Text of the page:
Rice Lake features two of the large-scale models.

The smaller of the two is single-axle system 13 feet by 8 feet wide, with a 15,000 pound weighing capacity. A larger, tandem axle scale can handle 20,000 pounds — 18 feet long by 8 feet wide. The smaller machine itself weighs 3,500 pounds and the larger is 4,800 pounds. Both are pulled easily are pulled with a half-ton pickup — sized to “go down the road,” as they say.

The smaller and larger models cost about $26,000 and $30,000, respectively.

The company figures the economics of owning a scale in part by taking the number of animals to be sold, times the cost of taking animals to a sale barn, and the likely “shrink” in taking them there, which can range from 3% to 7%.

“I think with the markets the way they are right now, and the COVID, everybody is a little more cautious on making a purchase like this,” Anderson acknowledged. Such a scale admittedly is not a “necessity,” like a tractor, but can save the producer money.

Anderson estimates there are about 50 machines already in the field in North Dakota and Minnesota — perhaps 100 in South Dakota. The Andersons say customers tell them their scales have paid for themselves within a couple of years. That depends on markets and how many cattle the customer is running across the scale.

Certified scales

One of the key selling features is that both units meet all of the state requirements as far as being legal for trade. “You can buy and sell cattle across these scales,” Anderson said. To do that, the scale has to be certified by the state agency for that purpose. “We will take care of that for the customer,” he said.


Most people who own the scales are buying or selling feeder cattle.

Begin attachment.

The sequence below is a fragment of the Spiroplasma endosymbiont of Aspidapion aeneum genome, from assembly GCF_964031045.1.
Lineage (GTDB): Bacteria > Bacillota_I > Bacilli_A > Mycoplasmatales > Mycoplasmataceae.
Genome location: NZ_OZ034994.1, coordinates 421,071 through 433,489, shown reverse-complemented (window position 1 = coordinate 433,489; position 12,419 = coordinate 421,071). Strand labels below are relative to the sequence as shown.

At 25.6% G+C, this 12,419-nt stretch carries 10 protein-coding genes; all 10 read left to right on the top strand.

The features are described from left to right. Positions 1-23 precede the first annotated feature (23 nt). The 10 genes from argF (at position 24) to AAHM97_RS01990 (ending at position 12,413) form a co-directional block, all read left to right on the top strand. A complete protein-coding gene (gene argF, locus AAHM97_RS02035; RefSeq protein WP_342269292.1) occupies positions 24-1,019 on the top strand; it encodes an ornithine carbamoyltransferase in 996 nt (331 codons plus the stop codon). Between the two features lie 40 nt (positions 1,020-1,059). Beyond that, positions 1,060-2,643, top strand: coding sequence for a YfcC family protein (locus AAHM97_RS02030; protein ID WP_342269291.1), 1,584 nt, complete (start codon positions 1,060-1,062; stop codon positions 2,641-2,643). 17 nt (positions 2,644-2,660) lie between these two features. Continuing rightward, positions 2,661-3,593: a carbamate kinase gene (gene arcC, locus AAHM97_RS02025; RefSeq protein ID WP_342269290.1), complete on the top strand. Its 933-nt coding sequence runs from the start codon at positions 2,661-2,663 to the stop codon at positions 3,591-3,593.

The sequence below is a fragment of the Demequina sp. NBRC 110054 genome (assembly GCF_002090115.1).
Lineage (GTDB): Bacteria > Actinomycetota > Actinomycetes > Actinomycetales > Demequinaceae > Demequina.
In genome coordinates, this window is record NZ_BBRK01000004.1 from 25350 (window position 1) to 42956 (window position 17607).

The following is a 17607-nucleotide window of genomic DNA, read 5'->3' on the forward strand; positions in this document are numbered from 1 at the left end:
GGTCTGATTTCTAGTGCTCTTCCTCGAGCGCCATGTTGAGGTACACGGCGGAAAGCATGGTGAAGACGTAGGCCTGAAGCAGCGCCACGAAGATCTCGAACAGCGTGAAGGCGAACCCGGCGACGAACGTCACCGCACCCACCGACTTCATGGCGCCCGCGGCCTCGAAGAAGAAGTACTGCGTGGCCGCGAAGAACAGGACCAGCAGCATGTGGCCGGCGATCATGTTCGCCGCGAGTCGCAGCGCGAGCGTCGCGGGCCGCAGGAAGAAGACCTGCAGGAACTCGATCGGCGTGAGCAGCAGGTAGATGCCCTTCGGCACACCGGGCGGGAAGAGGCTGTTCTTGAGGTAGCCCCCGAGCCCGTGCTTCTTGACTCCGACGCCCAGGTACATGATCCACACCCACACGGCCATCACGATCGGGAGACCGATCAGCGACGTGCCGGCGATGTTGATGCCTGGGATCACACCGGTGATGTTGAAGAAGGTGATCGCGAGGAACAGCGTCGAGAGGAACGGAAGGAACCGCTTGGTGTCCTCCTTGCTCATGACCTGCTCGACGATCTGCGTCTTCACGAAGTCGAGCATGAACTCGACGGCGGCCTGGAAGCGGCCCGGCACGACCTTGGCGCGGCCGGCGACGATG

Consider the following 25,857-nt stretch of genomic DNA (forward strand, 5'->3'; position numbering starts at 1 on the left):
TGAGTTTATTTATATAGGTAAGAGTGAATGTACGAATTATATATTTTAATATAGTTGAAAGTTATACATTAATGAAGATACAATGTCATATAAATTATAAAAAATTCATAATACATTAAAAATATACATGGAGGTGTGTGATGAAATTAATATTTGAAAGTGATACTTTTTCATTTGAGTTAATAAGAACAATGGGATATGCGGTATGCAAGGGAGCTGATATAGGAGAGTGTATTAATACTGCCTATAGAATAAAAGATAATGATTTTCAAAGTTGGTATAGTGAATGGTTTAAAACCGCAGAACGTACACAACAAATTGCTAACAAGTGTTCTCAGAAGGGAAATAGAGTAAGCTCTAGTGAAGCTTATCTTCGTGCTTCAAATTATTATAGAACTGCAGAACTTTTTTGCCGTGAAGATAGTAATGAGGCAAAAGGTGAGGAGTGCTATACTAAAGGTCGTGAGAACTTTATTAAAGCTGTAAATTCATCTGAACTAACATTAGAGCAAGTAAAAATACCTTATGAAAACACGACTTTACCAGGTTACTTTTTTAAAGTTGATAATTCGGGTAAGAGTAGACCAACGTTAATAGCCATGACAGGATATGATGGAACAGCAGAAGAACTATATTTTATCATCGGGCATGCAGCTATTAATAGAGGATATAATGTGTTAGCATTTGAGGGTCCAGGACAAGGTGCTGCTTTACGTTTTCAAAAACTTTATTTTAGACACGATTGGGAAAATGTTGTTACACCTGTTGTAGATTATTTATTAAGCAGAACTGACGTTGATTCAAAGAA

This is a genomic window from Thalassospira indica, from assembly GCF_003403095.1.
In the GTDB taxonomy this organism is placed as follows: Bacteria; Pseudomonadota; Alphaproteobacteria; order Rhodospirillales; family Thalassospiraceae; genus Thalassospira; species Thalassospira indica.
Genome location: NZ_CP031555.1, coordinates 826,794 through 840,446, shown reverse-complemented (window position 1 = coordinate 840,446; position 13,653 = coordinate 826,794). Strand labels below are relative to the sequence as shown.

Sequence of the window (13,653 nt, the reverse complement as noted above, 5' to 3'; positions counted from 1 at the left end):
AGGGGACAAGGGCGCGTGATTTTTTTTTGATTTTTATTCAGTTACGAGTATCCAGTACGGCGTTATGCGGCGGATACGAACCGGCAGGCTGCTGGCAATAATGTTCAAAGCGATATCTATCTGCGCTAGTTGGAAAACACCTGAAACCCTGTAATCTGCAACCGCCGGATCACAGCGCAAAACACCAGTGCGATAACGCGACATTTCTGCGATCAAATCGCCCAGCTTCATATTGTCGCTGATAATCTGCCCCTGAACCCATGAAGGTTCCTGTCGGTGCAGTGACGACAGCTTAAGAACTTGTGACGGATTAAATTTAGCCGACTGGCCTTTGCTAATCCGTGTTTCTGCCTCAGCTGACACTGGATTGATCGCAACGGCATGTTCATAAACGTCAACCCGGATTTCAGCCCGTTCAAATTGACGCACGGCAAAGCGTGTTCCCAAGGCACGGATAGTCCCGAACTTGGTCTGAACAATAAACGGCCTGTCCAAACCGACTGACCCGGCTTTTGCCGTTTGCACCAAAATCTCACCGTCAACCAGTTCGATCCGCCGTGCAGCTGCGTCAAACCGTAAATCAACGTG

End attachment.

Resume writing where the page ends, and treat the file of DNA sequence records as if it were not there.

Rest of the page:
“They’ll buy these scales — drag them out to the pasture or feedlot where they’re at,” he said. “They’ll weigh them, load them up in their trailer and take them where they need to go. There is a lot of cow-calf operations that are starting to look at these — not only to buy and sell, but they can track how much weight the cattle are putting on.”

Animal capacity depends on what’s being weighed. “If you were to look at an 800-pound feeder on the small, single-axle unit, you should be able to get eight to 10 critters on there,” Anderson said. The larger, tandem axle scales handle up to about 14 animals at a time.

“Once people see the product, they can really see a need for it,” Anderson enthused, smiling, and adding that many would see it for the first time at the 40th Big Iron.

Portable, certifiable scales for feedlots and other livestock applications allow in-the-field accuracy that can be used as an official weight for cattle being sold. Prairie Scale Systems, Inc., of Horace, N.D., brought one of the scales Photo taken Sept. 15, 2020, at West Fargo, N.D. Mikkel Pates / Agweek

Mikkel Pates is an agricultural journalist, creating print, online and television stories for Agweek magazine and Agweek TV.
What To Read Next
Get Local